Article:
The home ground system may also have house wiring induction in it as almost every cable has a ground wire encased with live wiring. As per RAL above I have to second that one.  With a direct lightning hit you may detect induction from neighbouring strikes but on your device you may only see smoke where it was before. Careful!
Lightning rods are not designed to take direct lightning hits either. They are intended, with a characteristic sharp point, to bleed off charges in the immediate atmosphere and prevent charges building up in the sky until it can jump a kilometer and cause so much damage at that site.
The high  frequency (discharges ricochet by overshooting electrons back and forth), high voltage discharge for a lightning hit will not follow  sharp bends in a conductor or pass through a choke like a ferrous metal hole. If it finds an easier path that is straight it will take it usually.
Just some ideas when installing to protect yourself from an actual hit destroying so much of your equipment.


Senior Member
messypotamia said:
PS apology this was posted accidentally in Hello World also, didn't realize HB posts go here ...
Posts have been merged so all answers will be in the same place.


We had an interesting evening of lighting (some during the day). Had a couple of tornado watches and one warning tonight.  Interesting that they used mile markers on the interstates nearby to describe locations.
I have integrated my NOAA radio to the OmniPro II plus doing NOAA alert stuff with Homeseer reading the alert using a program called WeatherMX and currently testing Cumulus weather software / Davis stuff on an RPi2 which is working well.
The lightning peaks seen were pretty high and would coincide with the tornado activity stuff that happened.
Five tornado touchdowns Monday night in Will, Kankakee, Lee, Grundy and LaSalle counties left behind heavy damage and knocked out power for thousands.
The most recent tornado touchdown was reported about 10:20 p.m. near Interstate 57 in Bourbonnais in Kankakee County, according to the National Weather Service. A tornado touched down 10 minutes earlier in Lakewood Shores, just southeast of Braidwood in southwest Will County, according to the weather service.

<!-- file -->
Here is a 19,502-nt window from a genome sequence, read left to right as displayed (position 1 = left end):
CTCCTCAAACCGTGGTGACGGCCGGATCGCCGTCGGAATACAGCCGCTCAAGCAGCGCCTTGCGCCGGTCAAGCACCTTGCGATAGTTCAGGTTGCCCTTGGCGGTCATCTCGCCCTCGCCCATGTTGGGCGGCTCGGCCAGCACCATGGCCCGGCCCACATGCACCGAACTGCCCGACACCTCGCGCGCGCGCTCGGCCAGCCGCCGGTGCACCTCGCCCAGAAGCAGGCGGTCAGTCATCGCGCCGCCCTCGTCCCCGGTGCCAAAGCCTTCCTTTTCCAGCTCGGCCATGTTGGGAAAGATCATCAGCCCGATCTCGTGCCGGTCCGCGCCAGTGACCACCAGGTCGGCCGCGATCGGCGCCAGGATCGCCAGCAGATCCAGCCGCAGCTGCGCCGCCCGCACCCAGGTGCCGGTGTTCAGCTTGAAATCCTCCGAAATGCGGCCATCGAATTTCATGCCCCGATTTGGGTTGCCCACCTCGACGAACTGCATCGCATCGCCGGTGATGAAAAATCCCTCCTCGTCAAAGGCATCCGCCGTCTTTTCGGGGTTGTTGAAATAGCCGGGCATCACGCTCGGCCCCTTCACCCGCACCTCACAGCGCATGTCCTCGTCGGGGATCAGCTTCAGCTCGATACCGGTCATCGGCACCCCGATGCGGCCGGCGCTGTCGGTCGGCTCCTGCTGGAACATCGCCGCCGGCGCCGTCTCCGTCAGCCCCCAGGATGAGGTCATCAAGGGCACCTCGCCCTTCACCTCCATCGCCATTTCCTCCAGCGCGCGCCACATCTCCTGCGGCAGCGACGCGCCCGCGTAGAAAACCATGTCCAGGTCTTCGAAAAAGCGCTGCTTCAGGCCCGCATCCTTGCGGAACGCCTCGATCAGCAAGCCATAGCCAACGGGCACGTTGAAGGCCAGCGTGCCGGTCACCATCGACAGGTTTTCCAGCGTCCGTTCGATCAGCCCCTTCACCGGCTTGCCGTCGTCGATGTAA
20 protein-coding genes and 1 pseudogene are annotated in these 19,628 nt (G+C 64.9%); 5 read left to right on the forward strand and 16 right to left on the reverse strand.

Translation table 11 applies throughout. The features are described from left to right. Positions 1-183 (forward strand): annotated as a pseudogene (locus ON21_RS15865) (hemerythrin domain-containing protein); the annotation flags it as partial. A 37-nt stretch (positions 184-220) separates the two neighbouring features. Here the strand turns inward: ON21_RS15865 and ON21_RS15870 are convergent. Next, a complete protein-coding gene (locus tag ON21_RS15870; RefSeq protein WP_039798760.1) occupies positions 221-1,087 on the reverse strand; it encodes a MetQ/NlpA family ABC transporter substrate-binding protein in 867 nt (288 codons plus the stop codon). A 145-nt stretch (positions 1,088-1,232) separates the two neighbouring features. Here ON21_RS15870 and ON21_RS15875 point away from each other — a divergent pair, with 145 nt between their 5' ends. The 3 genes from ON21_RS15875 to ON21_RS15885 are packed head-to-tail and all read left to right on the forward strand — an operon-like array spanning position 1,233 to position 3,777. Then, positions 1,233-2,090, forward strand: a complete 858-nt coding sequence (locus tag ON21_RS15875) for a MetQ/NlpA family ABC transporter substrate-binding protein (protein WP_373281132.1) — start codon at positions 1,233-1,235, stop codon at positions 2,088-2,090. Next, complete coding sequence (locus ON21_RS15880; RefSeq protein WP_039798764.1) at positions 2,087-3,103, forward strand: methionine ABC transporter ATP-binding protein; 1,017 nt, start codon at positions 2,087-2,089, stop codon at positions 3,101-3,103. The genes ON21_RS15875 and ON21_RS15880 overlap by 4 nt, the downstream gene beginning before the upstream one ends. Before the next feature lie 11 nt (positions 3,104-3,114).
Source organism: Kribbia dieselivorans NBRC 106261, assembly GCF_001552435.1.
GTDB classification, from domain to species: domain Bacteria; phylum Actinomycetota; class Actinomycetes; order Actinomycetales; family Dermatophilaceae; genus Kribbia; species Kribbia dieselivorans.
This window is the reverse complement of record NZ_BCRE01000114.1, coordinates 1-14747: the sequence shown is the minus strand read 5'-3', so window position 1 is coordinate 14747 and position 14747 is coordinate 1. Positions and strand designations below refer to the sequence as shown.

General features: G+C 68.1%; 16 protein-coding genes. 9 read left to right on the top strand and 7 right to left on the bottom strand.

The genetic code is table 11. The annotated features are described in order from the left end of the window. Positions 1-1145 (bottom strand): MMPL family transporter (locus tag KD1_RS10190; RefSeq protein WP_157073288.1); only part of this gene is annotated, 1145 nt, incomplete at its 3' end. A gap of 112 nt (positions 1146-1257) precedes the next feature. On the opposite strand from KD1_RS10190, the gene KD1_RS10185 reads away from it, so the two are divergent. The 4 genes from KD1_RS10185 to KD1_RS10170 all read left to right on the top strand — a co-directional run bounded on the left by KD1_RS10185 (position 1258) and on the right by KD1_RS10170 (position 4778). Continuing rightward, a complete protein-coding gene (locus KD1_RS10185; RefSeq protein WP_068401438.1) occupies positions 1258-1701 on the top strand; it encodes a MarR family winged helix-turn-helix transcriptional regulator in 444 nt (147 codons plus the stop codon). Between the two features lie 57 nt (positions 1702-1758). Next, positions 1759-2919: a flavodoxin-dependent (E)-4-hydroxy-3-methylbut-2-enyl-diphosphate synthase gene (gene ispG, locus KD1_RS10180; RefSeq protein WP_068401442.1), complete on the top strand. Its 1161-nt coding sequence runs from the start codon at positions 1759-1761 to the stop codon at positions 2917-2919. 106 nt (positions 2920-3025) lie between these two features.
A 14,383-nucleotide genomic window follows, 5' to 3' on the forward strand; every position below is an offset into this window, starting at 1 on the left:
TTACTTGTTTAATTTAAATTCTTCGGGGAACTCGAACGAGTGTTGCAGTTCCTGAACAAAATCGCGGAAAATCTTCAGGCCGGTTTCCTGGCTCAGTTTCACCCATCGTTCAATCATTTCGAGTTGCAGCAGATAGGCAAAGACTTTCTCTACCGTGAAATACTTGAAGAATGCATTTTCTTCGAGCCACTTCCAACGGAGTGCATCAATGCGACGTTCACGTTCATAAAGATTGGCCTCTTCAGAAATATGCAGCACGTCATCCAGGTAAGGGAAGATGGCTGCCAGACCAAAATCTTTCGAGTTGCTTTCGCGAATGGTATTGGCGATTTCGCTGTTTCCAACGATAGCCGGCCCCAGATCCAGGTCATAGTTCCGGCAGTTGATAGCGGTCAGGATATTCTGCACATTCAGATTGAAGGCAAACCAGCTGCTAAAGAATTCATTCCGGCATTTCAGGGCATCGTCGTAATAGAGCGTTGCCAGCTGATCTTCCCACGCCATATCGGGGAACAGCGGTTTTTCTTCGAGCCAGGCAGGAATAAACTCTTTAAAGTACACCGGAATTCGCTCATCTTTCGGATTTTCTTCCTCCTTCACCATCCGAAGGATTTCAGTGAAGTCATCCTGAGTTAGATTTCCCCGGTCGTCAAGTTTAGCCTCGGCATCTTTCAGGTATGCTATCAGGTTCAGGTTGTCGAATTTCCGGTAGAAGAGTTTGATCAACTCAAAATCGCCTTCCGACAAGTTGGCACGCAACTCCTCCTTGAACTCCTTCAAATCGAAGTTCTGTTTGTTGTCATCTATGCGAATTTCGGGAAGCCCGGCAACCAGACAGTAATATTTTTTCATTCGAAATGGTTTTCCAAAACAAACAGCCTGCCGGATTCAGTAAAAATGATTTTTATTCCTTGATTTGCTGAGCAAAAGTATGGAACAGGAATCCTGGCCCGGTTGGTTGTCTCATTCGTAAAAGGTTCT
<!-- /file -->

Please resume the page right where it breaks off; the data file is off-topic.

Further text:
About 10 p.m. there was a confirmed report of a tornado touchdown in Coal City, according to the National Weather Service. The city also was hit by a tornado in November 2013.
Never got too windy nor rainy (.01 inches of rain).


Senior Member
I had a lightning hit behind me last night. It seemed like about 50 feet behind me. I had the window wide open, my back to the wide open window and saw the lightning bolt reflection in my laptop screen as the sound and the feel of  the sound shock wave concussion hit me in the back, all at the same time. I thought I had been hit, screamed and frightened the crap out of my wife. :)
I figured for sure it must have hit my PV panels on my shop and, after closing the window (yeah that would help), went downstairs to check the inverters. No damage that I could tell. The neighbour's trees being about 100' tall looked intact??? I'll have to have a look for burns on the ground, later.


Here while looking at the weather station look also at the patio furniture on the deck.  If the winds are over 40 MPH then typically the furniture get blown off the deck.  It doesn't go very far and I always find it.  It was only a one patio chair that got blown off the deck last night. 


Here do a bit of storm watching / picture taking and following.  Locally here did the NOAA classes for certification.  I didn't like that all was happening in the dark last night. 
We did get a bit of sad news today relating to the storm.  My wife's friend parents retired and purchased a motor home and new vehicle to tow a month or two ago for their retirement touring around the country.  They started yesterday from Chicago and their first stop was some large campground west of Chicago.  Their daughter and new grand baby went to visit yesterday.  The campground called Woodhaven Lakes near Sublette, Illinois was leveled by a tornado yesterday which trashed their new motorhome and vehicle.  The tornado caused damage to every camper in the park. They did not get hurt.and took shelter in some cement bathroom / shower facility at the campground.


New Member

Just met Alex and Silber hi guys in Zermatt. One had a beautiful Virus, the other a Swoard.
I have a Virus Lightning, and of course I am happy with it. I however need to have the feet on 60°/65° not to scrape the snow... the board is so small.

Did anybody compare a Lightning with a Swoard? I must say, the Swoard looked terrific....